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If you pay an extra $200 a month toward the principal, you can cut your loan term by more than 5½ years and save $98,277 in interest.

If you increase the extra payment by $400 per month, you not only shorten your mortgage by nine years, you save $159,602 in interest.

Here’s why we made monthly payments as opposed to occasionally throwing lump sums of extra money at the principal.

We wanted to create a discipline of not incorporating all of our salary raises, bonuses or windfalls over the years into our budget. In our minds, the extra principal payments were as fixed as the regular mortgage.

As we got close to my husband’s retirement, I cashed out two workplace retirement accounts from a former job. (I did not incur an early-withdrawal penalty.) All those extra principal payments reduced the payoff amount so that the money in those accounts, after taxes, was enough to finish off the mortgage.

Be strategic about refinancing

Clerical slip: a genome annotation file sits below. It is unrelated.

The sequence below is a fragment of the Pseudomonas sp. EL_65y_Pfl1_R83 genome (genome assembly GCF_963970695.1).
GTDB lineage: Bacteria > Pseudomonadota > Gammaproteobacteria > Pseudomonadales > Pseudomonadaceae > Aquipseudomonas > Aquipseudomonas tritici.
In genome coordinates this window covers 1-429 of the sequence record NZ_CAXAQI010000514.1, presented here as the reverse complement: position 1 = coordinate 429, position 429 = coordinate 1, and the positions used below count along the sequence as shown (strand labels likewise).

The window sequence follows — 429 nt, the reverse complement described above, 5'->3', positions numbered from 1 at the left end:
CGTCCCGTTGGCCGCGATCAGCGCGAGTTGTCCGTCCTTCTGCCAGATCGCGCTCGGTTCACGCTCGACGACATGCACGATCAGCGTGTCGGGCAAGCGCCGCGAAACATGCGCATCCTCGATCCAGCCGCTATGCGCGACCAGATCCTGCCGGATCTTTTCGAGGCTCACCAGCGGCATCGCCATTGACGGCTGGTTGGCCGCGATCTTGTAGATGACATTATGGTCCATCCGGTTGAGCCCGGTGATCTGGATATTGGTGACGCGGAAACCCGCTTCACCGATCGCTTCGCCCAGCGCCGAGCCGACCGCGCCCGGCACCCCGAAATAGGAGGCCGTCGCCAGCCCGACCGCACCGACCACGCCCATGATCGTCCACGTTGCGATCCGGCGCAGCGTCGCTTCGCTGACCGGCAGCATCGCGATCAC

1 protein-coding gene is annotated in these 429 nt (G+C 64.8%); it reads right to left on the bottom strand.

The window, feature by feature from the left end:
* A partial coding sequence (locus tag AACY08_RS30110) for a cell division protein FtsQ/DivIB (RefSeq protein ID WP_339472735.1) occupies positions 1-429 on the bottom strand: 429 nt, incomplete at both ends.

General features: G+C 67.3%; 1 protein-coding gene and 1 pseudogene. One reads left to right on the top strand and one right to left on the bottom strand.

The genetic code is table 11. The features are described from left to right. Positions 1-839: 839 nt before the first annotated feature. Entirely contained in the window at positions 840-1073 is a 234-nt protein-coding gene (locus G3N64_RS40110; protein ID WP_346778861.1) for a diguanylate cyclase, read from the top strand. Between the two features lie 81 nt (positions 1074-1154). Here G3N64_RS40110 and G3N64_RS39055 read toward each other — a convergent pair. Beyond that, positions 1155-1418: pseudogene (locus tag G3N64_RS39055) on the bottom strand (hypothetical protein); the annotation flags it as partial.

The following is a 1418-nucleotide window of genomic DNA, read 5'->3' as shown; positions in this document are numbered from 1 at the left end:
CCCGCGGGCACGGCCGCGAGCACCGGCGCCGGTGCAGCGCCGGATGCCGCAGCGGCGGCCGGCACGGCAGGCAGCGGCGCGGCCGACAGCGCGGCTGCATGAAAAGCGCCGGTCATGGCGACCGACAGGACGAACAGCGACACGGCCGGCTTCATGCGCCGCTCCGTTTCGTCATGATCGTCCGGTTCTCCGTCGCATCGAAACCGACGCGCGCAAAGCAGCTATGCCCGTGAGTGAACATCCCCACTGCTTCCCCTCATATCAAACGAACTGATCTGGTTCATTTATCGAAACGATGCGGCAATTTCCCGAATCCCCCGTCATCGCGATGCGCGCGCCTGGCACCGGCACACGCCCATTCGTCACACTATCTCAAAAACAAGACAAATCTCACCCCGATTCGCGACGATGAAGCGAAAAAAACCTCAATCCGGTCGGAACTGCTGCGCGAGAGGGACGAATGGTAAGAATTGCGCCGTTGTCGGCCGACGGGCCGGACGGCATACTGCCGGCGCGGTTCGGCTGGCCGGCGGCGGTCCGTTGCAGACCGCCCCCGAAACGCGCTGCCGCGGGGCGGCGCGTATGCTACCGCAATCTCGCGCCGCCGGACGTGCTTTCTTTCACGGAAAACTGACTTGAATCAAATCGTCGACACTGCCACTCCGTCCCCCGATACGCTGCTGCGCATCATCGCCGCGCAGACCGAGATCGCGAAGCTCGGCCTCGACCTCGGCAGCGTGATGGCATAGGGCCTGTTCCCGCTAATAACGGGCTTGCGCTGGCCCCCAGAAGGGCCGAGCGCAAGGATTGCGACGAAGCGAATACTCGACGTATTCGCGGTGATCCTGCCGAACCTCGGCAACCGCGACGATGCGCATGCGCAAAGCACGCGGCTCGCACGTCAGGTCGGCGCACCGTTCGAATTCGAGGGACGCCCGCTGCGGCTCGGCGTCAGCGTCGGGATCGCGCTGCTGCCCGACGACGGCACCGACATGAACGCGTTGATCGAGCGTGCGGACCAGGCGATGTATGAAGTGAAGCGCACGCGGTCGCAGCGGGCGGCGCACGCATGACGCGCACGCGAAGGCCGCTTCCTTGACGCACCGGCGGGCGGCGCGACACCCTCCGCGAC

When mortgage rates fall, it can create a refinance frenzy. Many people refinance because they want to lower their payments.

But if you’re not doing the math, refinancing can increase your overall interest costs, even if you have a lower monthly payment. This is especially true if you’re several years into your mortgage and a lot more of your payment is already going toward the principal.

My husband and I also never used a refinance to tap our home’s equity. We didn’t want to use home as an ATM.

What home buyers need to know about soaring mortgage rates

We refinanced a few times to lower our interest rate when the difference was at least two percentage points. However, instead of incorporating the savings back into our budget, we kept making the same monthly payment. We directed our lender to use the extra funds to reduce our principal.

An online calculator can help you figure out how to attain a lower effective mortgage interest rate without refinancing.

We stuck with a 30-year fixed rate mortgage until we had accomplished certain financial goals. It gave us the flexibility to pull back on the principal payments if we encountered any major cash flow issues.

Yes, you should pay off your mortgage before retiring.

When mortgage rates dipped below 3 percent in 2016, we refinanced from a 30-year fixed rate loan to a 15-year fixed term, accelerating our payoff plan.

Take advantage of the little-known ‘mortgage recast’

With a mortgage recast, you make a lump-sum payment toward the principal. Your mortgage is then recalculated based on the new, lower outstanding balance.